TOKYO -- Toyota Motor Corp. surpassed General Motors Corp. in quarterly sales for the first time, making it the world's biggest auto maker.
Toyota sold 2.348 million vehicles world-wide in the January to March period, topping the 2.26 million vehicles that GM sold in the same three-month period. GM has been the world's No. 1 auto maker for more than 70 years.
While the sales figures released Tuesday are only quarterly results, they represent the first time Toyota has surpassed GM in global sales. Analysts say it is just a matter of time before the Japanese auto maker surpasses GM in its annual figures.
Toyota has been steadily grabbing market share from its Detroit-based rival in the key U.S. market, as high gas-prices lure Americans to Toyota's smaller, more fuel-efficient vehicles such as the Camry, Corolla and Prius hybrid and away from GM's larger trucks and sport-utility vehicles. Sales of Toyota's high-end Lexus line grew 7% to 322,000 vehicles last year, making it the top-selling luxury brand in the U.S.
This really shouldn't surprise anyone. Japan has successfully implemented a great long-term strategy: build a quality product and people will buy it. For as long as I can remember, the general sentiment about Japanese cars is simple: they're well built.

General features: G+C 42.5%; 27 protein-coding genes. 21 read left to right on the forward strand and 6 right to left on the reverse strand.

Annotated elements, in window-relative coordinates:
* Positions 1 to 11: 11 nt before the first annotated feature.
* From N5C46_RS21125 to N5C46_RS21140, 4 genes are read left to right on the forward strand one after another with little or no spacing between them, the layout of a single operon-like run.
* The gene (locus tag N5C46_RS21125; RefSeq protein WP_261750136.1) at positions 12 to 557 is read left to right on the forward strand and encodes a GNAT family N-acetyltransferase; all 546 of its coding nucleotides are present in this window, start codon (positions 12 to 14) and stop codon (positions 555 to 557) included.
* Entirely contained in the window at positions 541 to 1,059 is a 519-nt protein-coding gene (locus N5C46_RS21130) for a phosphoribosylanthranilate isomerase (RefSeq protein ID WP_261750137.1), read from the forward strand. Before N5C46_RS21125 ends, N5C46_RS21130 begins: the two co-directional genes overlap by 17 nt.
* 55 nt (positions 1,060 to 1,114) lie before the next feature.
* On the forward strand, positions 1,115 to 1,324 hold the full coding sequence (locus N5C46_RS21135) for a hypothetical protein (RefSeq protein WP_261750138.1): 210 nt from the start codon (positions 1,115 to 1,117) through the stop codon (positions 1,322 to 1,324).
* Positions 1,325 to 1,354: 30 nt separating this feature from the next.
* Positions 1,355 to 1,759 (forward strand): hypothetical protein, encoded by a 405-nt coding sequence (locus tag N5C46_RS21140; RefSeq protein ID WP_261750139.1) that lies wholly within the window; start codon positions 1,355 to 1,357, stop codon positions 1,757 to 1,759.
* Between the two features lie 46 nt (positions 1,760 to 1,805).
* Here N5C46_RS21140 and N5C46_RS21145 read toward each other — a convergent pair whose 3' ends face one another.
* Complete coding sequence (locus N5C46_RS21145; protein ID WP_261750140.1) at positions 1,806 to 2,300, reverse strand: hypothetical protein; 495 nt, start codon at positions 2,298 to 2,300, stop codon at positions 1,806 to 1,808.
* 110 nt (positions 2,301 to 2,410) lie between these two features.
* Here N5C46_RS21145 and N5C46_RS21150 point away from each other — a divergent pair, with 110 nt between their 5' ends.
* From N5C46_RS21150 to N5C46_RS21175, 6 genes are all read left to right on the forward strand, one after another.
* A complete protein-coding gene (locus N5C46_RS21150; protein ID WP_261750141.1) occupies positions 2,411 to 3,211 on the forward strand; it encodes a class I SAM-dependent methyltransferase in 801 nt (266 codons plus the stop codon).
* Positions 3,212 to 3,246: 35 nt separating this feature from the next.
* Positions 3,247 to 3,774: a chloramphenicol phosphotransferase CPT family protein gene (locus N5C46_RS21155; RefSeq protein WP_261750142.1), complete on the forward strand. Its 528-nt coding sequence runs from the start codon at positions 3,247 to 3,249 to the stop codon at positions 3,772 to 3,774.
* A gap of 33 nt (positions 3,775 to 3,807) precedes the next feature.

In addition, Detroit as shot itself in the foot (again) with its strategy of selling large trucks in an era of rising oil prices. This entire situation is a complete replay of the 1970s when the oil shock first sent consumers to Japanese cars.
Finally, it shows the incredible effectiveness of a long-term strategy. Toyota has obviously been following a long-term plan which again revolves around a quality product. They have done this slowly and continually. And it has paid off handsomely.